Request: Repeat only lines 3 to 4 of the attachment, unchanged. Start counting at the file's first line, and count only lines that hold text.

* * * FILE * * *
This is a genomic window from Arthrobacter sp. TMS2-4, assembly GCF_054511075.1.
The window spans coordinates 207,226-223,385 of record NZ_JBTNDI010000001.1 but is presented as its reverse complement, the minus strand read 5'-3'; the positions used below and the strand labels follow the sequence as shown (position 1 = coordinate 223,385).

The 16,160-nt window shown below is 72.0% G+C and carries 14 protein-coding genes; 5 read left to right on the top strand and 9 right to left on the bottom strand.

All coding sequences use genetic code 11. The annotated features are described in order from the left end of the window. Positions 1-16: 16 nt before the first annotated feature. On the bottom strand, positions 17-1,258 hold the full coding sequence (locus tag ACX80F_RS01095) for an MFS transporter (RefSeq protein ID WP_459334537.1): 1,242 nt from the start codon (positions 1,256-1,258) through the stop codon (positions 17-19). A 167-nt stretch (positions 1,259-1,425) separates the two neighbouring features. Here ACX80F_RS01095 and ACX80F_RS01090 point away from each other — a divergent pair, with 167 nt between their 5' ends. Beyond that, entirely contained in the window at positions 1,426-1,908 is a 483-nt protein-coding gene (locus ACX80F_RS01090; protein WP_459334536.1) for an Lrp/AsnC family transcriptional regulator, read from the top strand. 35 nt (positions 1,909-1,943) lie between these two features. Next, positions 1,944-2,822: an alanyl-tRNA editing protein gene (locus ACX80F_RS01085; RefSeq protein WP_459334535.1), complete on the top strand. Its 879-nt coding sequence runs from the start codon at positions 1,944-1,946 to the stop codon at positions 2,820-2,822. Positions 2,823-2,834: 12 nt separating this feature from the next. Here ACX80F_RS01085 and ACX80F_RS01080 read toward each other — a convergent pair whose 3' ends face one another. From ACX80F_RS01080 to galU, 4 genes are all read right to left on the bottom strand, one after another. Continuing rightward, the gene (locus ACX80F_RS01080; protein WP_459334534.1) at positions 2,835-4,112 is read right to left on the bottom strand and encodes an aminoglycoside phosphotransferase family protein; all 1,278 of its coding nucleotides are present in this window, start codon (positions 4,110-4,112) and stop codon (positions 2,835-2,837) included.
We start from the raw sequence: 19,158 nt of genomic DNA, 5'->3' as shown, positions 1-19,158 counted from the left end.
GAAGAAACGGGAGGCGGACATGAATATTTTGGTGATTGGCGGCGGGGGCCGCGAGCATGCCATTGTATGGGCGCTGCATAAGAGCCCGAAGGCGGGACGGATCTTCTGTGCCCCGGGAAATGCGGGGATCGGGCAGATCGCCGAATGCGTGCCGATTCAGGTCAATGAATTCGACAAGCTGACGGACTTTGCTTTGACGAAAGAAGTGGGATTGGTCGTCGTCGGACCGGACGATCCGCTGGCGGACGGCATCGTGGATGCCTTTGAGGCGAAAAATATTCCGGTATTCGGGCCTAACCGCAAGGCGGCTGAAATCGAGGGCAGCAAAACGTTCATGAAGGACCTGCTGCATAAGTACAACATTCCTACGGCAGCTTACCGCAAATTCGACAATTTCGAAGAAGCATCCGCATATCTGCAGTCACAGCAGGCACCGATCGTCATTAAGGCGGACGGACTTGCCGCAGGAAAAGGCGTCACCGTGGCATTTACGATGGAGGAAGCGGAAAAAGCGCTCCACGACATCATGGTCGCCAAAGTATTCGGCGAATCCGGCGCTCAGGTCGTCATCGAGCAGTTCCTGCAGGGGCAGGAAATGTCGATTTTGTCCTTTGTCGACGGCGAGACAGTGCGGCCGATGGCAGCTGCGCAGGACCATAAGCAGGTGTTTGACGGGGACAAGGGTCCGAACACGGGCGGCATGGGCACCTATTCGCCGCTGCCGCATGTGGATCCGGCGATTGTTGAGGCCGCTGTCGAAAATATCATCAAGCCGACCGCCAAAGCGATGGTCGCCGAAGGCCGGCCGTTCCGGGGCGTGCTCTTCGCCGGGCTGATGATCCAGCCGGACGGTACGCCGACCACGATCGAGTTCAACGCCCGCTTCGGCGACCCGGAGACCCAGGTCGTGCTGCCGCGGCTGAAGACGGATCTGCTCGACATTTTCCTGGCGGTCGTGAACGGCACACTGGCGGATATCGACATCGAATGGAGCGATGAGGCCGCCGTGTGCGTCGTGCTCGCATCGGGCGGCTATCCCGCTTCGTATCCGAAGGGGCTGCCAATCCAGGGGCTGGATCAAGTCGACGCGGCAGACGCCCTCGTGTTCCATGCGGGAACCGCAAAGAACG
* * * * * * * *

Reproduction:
The 16,160-nt window shown below is 72.0% G+C and carries 14 protein-coding genes; 5 read left to right on the top strand and 9 right to left on the bottom strand.

All coding sequences use genetic code 11. The annotated features are described in order from the left end of the window. Positions 1-16: 16 nt before the first annotated feature. On the bottom strand, positions 17-1,258 hold the full coding sequence (locus tag ACX80F_RS01095) for an MFS transporter (RefSeq protein ID WP_459334537.1): 1,242 nt from the start codon (positions 1,256-1,258) through the stop codon (positions 17-19). A 167-nt stretch (positions 1,259-1,425) separates the two neighbouring features. Here ACX80F_RS01095 and ACX80F_RS01090 point away from each other — a divergent pair, with 167 nt between their 5' ends. Beyond that, entirely contained in the window at positions 1,426-1,908 is a 483-nt protein-coding gene (locus ACX80F_RS01090; protein WP_459334536.1) for an Lrp/AsnC family transcriptional regulator, read from the top strand. 35 nt (positions 1,909-1,943) lie between these two features. Next, positions 1,944-2,822: an alanyl-tRNA editing protein gene (locus ACX80F_RS01085; RefSeq protein WP_459334535.1), complete on the top strand. Its 879-nt coding sequence runs from the start codon at positions 1,944-1,946 to the stop codon at positions 2,820-2,822. Positions 2,823-2,834: 12 nt separating this feature from the next. Here ACX80F_RS01085 and ACX80F_RS01080 read toward each other — a convergent pair whose 3' ends face one another. From ACX80F_RS01080 to galU, 4 genes are all read right to left on the bottom strand, one after another. Continuing rightward, the gene (locus ACX80F_RS01080; protein WP_459334534.1) at positions 2,835-4,112 is read right to left on the bottom strand and encodes an aminoglycoside phosphotransferase family protein; all 1,278 of its coding nucleotides are present in this window, start codon (positions 4,110-4,112) and stop codon (positions 2,835-2,837) included.